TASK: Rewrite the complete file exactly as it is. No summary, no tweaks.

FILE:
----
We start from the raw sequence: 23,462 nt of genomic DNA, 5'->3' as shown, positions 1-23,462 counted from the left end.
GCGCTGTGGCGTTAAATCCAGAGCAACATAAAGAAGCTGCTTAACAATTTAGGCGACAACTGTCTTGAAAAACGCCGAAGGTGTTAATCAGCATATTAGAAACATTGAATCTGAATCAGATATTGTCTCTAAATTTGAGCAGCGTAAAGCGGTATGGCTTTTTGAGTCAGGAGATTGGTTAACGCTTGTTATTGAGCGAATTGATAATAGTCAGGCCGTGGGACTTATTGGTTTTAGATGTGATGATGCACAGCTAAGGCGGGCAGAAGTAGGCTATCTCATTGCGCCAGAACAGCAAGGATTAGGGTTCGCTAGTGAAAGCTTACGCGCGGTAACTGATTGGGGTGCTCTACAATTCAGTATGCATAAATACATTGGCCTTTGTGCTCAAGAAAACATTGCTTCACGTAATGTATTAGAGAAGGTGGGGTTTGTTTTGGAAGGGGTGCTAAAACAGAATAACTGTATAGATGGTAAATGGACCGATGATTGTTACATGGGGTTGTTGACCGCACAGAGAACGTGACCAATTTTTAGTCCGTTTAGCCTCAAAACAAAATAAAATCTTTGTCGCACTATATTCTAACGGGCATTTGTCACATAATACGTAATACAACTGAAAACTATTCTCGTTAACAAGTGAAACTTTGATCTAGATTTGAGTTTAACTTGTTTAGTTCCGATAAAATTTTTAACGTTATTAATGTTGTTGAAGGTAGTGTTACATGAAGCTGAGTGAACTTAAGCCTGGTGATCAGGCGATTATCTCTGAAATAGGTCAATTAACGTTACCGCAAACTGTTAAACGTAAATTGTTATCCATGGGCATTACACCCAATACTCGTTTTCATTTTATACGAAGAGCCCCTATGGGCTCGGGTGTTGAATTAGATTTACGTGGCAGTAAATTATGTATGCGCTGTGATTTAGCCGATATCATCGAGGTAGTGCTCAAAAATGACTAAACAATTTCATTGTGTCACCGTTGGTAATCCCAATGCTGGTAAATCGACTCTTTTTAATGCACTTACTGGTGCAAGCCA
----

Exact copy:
We start from the raw sequence: 23,462 nt of genomic DNA, 5'->3' as shown, positions 1-23,462 counted from the left end.
GCGCTGTGGCGTTAAATCCAGAGCAACATAAAGAAGCTGCTTAACAATTTAGGCGACAACTGTCTTGAAAAACGCCGAAGGTGTTAATCAGCATATTAGAAACATTGAATCTGAATCAGATATTGTCTCTAAATTTGAGCAGCGTAAAGCGGTATGGCTTTTTGAGTCAGGAGATTGGTTAACGCTTGTTATTGAGCGAATTGATAATAGTCAGGCCGTGGGACTTATTGGTTTTAGATGTGATGATGCACAGCTAAGGCGGGCAGAAGTAGGCTATCTCATTGCGCCAGAACAGCAAGGATTAGGGTTCGCTAGTGAAAGCTTACGCGCGGTAACTGATTGGGGTGCTCTACAATTCAGTATGCATAAATACATTGGCCTTTGTGCTCAAGAAAACATTGCTTCACGTAATGTATTAGAGAAGGTGGGGTTTGTTTTGGAAGGGGTGCTAAAACAGAATAACTGTATAGATGGTAAATGGACCGATGATTGTTACATGGGGTTGTTGACCGCACAGAGAACGTGACCAATTTTTAGTCCGTTTAGCCTCAAAACAAAATAAAATCTTTGTCGCACTATATTCTAACGGGCATTTGTCACATAATACGTAATACAACTGAAAACTATTCTCGTTAACAAGTGAAACTTTGATCTAGATTTGAGTTTAACTTGTTTAGTTCCGATAAAATTTTTAACGTTATTAATGTTGTTGAAGGTAGTGTTACATGAAGCTGAGTGAACTTAAGCCTGGTGATCAGGCGATTATCTCTGAAATAGGTCAATTAACGTTACCGCAAACTGTTAAACGTAAATTGTTATCCATGGGCATTACACCCAATACTCGTTTTCATTTTATACGAAGAGCCCCTATGGGCTCGGGTGTTGAATTAGATTTACGTGGCAGTAAATTATGTATGCGCTGTGATTTAGCCGATATCATCGAGGTAGTGCTCAAAAATGACTAAACAATTTCATTGTGTCACCGTTGGTAATCCCAATGCTGGTAAATCGACTCTTTTTAATGCACTTACTGGTGCAAGCCA